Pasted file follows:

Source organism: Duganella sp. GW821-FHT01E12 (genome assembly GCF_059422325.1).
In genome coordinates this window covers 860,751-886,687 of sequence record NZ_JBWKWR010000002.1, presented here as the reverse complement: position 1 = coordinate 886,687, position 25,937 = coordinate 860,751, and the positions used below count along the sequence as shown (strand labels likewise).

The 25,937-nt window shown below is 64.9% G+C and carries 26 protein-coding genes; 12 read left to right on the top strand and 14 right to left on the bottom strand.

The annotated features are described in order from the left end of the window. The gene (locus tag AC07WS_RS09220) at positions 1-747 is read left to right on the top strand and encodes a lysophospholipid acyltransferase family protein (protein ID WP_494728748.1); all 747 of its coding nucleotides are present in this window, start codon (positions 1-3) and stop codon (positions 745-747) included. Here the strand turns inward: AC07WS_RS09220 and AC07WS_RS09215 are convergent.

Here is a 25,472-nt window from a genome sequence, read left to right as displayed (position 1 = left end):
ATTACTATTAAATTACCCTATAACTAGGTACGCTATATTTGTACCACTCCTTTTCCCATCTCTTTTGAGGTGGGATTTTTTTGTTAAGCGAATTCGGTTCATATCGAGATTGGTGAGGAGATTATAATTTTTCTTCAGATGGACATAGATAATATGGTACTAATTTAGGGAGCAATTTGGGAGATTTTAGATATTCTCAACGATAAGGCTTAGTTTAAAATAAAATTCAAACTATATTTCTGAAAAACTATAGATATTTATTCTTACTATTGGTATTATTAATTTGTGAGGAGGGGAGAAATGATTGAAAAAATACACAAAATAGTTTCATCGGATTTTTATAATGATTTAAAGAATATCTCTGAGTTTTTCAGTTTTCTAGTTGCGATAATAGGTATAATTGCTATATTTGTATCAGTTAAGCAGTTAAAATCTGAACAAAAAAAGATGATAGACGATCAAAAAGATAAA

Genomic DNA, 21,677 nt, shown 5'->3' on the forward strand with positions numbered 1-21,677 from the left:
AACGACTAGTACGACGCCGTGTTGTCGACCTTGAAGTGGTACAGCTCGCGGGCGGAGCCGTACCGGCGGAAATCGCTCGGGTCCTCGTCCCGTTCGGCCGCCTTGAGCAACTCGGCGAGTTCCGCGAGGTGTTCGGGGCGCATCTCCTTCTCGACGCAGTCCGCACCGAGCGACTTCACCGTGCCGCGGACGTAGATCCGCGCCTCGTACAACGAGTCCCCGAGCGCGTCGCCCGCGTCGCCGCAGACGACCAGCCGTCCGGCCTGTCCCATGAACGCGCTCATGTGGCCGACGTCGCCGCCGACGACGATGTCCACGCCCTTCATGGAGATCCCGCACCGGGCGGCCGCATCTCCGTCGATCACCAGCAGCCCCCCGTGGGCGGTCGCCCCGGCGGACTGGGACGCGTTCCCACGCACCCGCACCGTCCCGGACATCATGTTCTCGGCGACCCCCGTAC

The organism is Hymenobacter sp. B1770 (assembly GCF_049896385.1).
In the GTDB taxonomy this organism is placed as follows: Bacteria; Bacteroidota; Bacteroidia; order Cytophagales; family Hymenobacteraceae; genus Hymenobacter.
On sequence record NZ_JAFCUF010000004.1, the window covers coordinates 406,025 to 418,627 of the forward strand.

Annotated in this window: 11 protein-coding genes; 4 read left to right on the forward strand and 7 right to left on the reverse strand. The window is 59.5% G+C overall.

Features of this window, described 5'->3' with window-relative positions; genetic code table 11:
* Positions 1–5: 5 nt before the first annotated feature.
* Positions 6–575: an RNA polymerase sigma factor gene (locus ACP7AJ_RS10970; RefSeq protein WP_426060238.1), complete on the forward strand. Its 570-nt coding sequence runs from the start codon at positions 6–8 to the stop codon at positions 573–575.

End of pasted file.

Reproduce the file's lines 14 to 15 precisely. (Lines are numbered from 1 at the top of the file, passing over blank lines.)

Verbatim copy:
* Positions 1–5: 5 nt before the first annotated feature.
* Positions 6–575: an RNA polymerase sigma factor gene (locus ACP7AJ_RS10970; RefSeq protein WP_426060238.1), complete on the forward strand. Its 570-nt coding sequence runs from the start codon at positions 6–8 to the stop codon at positions 573–575.